What severity of injury should be expected from this type of impact? Did the roadway, vehicle and driver perform as expected? What about the post-impact consequences such as the vehicle fire? What were the factors that led to or contributed to the collision consequences? To answer such questions basic education is needed in many areas including how injuries are identified and classified.

The Abbreviated Injury Scale – or AIS – has long been used internationally for coding injury severities in all collisions. But it is not only useful for researchers. The public can get a much better appreciation of the risk of their death through understanding that certain injuries are more likely to lead to death than others.

The AIS was originally developed by American Association for Automotive Medicine (AAAM). That Association has changed its name to Association for the Advancement of Automotive Medicine. The AAAM as described the AIS as follows:

“The Abbreviated Injury Scale (AIS©) incorporates current medical terminology providing an internationally accepted tool for ranking injury severity. AIS is an anatomically based, consensus derived, global severity scoring system that classifies an individual injury by body region according to its relative severity on a 6 point scale (1=minor and 6=maximal). AIS is the basis for the Injury Severity Score (ISS) calculation of the multiply injured patient.”

As an example, superficial injuries such as cuts (lacerations), bruises (contusions) or scrapes (abrasions), may be coded as AIS=1 because the likelihood of death from such injuries is very low. Conversely the breakage of a thigh bone (fracture of a femur) may be coded as AIS=3 due to the higher likelihood that its complications could lead to death.

In 1974 Susan P. Baker (and associated authors) published a research paper entitled “The Injury Severity Score: Development and Potential Usefulness”. The Injury Severity Score (ISS) was defined as follows:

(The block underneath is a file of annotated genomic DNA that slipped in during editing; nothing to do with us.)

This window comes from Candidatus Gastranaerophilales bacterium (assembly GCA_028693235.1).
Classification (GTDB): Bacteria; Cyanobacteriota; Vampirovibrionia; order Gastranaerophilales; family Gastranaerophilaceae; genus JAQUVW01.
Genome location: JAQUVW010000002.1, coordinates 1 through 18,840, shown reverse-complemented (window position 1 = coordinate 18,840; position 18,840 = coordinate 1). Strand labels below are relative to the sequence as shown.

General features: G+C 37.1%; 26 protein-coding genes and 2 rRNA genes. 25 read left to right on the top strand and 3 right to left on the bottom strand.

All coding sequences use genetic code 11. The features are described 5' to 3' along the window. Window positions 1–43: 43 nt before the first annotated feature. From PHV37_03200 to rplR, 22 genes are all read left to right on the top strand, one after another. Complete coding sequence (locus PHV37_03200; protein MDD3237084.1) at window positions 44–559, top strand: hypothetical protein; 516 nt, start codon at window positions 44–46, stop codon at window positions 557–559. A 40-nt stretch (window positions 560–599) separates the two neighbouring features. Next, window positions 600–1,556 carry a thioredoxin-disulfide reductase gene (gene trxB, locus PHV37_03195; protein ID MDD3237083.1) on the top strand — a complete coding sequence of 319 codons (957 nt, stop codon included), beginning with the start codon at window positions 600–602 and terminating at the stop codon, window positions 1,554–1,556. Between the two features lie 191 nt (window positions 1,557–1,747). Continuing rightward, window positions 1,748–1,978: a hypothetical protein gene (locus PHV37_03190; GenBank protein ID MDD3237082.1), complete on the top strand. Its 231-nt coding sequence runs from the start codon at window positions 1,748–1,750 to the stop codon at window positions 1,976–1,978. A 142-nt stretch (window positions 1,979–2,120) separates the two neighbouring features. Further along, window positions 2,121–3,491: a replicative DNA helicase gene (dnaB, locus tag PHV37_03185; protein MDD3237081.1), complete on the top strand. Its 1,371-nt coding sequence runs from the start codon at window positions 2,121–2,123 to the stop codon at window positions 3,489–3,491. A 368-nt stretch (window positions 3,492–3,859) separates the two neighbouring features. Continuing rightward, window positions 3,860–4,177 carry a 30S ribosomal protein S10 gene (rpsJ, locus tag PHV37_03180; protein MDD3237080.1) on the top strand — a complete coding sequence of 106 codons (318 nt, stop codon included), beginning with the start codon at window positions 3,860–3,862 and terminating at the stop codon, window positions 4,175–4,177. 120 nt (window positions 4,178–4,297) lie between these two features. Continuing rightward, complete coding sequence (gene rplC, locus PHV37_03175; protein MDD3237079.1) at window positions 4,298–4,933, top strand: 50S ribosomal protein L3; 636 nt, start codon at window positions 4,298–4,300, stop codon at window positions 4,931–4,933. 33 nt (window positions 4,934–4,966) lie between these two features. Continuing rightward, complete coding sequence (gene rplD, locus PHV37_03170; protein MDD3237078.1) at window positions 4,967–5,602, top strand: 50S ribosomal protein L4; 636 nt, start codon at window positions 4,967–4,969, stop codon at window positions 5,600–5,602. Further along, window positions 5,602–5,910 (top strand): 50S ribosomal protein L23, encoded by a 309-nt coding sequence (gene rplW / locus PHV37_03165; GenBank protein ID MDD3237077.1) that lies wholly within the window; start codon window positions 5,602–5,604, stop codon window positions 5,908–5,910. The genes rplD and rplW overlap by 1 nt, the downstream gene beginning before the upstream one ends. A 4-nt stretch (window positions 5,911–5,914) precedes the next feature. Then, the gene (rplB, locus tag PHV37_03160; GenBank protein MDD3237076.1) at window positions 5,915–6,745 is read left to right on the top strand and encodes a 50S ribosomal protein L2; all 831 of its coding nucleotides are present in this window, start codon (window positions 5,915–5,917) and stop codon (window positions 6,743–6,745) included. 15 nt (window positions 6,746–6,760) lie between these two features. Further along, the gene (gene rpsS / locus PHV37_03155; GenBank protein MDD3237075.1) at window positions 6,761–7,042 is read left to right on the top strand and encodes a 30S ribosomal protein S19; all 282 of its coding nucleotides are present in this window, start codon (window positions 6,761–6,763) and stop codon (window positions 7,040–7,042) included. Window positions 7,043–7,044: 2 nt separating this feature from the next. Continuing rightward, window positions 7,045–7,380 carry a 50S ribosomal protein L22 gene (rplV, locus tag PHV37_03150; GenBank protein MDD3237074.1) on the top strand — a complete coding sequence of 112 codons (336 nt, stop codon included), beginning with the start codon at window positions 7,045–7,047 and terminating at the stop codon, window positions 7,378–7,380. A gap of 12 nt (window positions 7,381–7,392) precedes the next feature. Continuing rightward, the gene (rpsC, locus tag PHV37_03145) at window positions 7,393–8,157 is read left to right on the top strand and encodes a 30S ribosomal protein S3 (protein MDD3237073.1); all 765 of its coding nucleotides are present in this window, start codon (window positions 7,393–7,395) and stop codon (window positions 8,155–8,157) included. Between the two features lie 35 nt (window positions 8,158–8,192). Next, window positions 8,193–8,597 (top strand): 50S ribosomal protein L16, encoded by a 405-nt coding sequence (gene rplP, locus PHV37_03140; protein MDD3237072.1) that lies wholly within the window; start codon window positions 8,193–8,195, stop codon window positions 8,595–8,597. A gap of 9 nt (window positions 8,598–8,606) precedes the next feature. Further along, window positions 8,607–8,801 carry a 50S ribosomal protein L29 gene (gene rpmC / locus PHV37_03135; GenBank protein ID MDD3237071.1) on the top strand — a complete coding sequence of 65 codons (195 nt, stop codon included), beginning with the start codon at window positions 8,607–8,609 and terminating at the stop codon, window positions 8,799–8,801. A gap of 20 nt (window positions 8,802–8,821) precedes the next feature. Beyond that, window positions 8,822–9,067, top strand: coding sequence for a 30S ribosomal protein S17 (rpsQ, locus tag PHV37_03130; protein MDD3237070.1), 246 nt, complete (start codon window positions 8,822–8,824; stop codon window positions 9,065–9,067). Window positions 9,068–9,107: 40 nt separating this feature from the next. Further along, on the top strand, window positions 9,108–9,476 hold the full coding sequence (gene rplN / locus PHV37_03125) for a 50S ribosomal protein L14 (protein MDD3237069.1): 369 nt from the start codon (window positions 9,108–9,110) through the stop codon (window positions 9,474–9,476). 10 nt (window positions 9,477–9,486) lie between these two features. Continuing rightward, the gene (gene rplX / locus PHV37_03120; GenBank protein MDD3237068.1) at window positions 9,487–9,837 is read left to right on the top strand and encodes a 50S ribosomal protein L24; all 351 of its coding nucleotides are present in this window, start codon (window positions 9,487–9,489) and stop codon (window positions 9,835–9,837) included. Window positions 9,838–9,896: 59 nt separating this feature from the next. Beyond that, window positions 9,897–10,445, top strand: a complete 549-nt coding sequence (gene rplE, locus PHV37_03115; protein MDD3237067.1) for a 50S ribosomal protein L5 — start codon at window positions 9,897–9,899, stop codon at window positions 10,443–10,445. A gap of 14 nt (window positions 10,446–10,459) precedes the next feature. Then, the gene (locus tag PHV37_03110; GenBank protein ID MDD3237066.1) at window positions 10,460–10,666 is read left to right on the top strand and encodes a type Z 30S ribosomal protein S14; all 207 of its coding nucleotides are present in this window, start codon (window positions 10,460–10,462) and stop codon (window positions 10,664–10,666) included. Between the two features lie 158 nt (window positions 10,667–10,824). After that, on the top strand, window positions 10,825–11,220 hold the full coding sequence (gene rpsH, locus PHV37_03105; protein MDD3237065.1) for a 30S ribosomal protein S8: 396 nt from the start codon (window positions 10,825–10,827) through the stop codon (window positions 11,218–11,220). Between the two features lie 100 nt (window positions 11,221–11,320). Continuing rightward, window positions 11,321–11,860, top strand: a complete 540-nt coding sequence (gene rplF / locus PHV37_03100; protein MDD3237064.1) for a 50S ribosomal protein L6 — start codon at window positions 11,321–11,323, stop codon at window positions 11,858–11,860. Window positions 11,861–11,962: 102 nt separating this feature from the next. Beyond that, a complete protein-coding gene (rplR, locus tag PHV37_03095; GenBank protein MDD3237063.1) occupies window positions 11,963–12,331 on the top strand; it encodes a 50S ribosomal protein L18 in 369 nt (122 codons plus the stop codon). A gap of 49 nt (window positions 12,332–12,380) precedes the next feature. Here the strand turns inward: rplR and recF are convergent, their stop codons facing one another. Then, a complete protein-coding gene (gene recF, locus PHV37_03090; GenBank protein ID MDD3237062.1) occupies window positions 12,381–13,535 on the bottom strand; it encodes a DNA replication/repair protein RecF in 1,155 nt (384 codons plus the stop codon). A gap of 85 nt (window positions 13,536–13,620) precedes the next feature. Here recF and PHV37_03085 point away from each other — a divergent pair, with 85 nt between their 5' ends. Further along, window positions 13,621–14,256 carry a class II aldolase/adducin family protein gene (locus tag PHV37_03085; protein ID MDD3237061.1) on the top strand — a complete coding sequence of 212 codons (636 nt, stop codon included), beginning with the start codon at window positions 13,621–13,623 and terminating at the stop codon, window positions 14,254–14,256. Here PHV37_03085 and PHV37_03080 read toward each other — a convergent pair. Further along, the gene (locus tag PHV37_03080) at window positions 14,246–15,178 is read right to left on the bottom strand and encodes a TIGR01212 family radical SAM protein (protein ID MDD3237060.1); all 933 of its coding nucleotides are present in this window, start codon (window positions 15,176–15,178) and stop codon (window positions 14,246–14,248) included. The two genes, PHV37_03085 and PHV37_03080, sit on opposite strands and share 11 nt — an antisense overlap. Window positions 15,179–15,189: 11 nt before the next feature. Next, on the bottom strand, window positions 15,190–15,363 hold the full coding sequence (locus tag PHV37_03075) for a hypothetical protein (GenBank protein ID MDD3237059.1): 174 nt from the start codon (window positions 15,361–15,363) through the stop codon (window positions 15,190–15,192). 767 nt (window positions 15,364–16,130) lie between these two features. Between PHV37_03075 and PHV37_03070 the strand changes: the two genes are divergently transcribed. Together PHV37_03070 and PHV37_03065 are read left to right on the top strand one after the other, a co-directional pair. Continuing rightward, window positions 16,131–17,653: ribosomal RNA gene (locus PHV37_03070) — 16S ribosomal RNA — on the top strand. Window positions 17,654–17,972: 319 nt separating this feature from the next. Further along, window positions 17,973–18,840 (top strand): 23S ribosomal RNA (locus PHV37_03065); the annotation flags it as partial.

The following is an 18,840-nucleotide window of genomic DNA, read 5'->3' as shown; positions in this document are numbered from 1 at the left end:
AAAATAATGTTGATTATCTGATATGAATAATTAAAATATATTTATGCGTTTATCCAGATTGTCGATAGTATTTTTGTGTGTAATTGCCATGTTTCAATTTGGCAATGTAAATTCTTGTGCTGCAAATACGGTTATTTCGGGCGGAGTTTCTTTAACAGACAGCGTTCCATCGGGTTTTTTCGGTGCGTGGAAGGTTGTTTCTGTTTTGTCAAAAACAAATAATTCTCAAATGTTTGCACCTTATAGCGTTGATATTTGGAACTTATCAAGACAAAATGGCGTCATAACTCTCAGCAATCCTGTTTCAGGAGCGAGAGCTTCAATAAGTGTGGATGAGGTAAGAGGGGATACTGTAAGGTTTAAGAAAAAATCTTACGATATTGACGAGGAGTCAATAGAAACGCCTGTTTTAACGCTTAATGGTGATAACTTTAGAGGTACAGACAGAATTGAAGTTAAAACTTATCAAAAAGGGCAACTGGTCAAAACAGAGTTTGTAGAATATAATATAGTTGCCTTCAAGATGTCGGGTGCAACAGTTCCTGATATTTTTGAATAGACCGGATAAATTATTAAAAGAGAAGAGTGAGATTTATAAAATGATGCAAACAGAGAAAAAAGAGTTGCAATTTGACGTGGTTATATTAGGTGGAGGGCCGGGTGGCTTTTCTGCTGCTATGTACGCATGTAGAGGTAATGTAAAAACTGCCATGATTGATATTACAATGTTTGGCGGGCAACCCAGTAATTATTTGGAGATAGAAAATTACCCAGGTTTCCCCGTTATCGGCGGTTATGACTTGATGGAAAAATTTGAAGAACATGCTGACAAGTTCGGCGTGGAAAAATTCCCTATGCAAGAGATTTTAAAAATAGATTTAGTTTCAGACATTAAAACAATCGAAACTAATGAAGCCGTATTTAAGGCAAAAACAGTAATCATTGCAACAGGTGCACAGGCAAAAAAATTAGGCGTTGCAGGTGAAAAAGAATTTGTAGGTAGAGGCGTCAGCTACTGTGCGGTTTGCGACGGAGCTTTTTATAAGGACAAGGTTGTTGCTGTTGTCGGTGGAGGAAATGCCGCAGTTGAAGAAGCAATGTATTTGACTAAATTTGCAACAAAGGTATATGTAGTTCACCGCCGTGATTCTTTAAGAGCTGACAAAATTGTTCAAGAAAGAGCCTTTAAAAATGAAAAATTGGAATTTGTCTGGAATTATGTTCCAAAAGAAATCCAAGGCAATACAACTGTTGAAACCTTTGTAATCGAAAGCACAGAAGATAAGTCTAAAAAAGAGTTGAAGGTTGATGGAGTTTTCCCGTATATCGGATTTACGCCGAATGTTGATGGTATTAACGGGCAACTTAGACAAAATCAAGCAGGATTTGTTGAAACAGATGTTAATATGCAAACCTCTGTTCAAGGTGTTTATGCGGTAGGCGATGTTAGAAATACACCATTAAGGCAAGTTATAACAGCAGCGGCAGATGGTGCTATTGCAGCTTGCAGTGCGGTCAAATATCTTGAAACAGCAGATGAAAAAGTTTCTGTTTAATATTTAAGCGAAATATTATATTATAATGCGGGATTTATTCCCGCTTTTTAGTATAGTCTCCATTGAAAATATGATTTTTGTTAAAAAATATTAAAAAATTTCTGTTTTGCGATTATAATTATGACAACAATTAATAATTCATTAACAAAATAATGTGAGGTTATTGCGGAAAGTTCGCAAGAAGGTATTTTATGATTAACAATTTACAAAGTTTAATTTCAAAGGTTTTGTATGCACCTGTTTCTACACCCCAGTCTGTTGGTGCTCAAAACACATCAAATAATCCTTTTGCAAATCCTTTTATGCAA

“An ‘Injury Severity Score’ was defined as the sum of the squares of the highest AIS grade in each of the three most severely injured areas. In illustration, a person with a laceration of the aorta (AIS=5), multiple closed long bone fractures (AIS=4), and retroperitoneal hemorrhage (AIS=3), would have an Injury Severity Score of 50 (25+16+9). The highest possible score for a person with trauma to a single area is 25. Use of the Injury Severity Score dramatically increased the correlation between severity of injury and mortality, as compared to using the AIS grade for the most severe injury.”

The AIS and ISS have been used by researchers for decades to describe collision injuries from all types of collisions, including pedestrian, motorcycle and all other events where humans have sustained injury.

So what does all this mean in practical, layman’s terms? Obviously, not all injuries are the same. Some injuries, such as decapitation (AIS=6) are currently untreatable and result in certain death. Yet the results of decapitation are not as monetarily significant as a lesser-severity injury to a spinal cord of a child resulting in quadriplegia and concentrated treatment throughout a prolonged lifetime. Those studying injury mitigation must sometimes make hard decisions about public safety with respect to creation of environments that reduce monetary costs or reduce the likelihood of death. The public may not recognize that the design of a transportation system must take into account the likelihood of certain types and severities of collisions.